Using one of the less expensive hosting providers and a shared hosting plan for your WP-e-Commerce site is a great way to get started. The hosting providers often have easy one-click setups that they have already been optimized for a WordPress blog. These configurations can be a convenient as a starting point for setting up your WPeC site. Not having to set up and tune your Web Server and WordPress configurations can save hours or even days worth of work.
Optimizing a server for WordPress almost always includes setting up a cache to improve the ability of your server to handle requests quickly and consistently. If you aren’t familiar with how a cache works it’s pretty simple. If the result of a computation, database request or file read might be needed later, save the result close by so that if it is needed again it both easy and fast to get.
Caching on a blog is useful because the intent is for each piece of content to be read over and over again, perhaps thousands of times. Keeping the raw data close to where the web page is created not only speeds the experience for the end-user, it helps balance the utilization of server components. This means more requests can be processed by less hardware and software.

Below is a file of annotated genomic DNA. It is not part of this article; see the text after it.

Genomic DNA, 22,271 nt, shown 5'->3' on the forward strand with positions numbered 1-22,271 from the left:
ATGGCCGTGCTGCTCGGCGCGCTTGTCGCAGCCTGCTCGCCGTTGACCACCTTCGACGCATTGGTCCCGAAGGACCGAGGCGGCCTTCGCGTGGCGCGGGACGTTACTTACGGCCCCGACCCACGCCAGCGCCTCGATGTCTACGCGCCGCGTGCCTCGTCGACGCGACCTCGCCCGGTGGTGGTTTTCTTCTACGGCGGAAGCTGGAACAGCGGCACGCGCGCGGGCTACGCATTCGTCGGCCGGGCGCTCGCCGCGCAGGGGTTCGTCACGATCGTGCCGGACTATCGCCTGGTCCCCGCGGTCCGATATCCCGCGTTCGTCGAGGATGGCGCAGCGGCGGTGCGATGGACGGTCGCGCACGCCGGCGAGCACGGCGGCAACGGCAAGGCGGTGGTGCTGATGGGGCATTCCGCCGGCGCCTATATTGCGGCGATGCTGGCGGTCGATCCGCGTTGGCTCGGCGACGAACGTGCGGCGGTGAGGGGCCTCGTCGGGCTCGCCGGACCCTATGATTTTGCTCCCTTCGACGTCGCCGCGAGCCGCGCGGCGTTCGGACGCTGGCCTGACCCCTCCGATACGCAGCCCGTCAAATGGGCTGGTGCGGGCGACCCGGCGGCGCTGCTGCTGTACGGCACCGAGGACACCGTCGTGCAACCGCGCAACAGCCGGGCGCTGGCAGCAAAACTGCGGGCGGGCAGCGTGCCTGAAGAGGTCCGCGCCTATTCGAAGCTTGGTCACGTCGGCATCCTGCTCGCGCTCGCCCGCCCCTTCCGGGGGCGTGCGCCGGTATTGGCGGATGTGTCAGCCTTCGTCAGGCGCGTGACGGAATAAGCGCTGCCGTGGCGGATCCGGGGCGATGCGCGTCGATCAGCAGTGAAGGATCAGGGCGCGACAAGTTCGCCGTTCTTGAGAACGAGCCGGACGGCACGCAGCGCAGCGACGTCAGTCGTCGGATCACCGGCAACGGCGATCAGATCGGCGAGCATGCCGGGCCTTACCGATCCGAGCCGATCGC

There are lots of caches that can be configured for a WordPress site. The common types are proxy-caches, op-code caches, object (attribute-value) caching and content delivery networks (CDN). Hosting provider’s will setup whatever a combination of cache types that matches what they anticipate to be met their users needs.
There a many implementations of each cache type some are bundled with server software, some are commercial products, some are services. For example, there are probably hundreds of CDN that could be used with any given web site. If your web site is running on any type of Linux variant with Apache it could be the case that your hosting provider has preconfigured a server to APC for WordPress Caching.
APC offers two caching capabilities, op-code caching and attribute caching. Your site can be configured to use either APC capability, or both, or neither. It’s important to understand each cache capability, and how it helps your site.
Op-code caching stores pre-processed copies of your web site’s PHP source code so that pages will load very fast. I benchmarked this site with APC op-code caching enabled and disabled and WordPress loaded 20 times ( 210 vs 10 milliseconds) faster with APC op-code caching enabled. That is a huge improvement.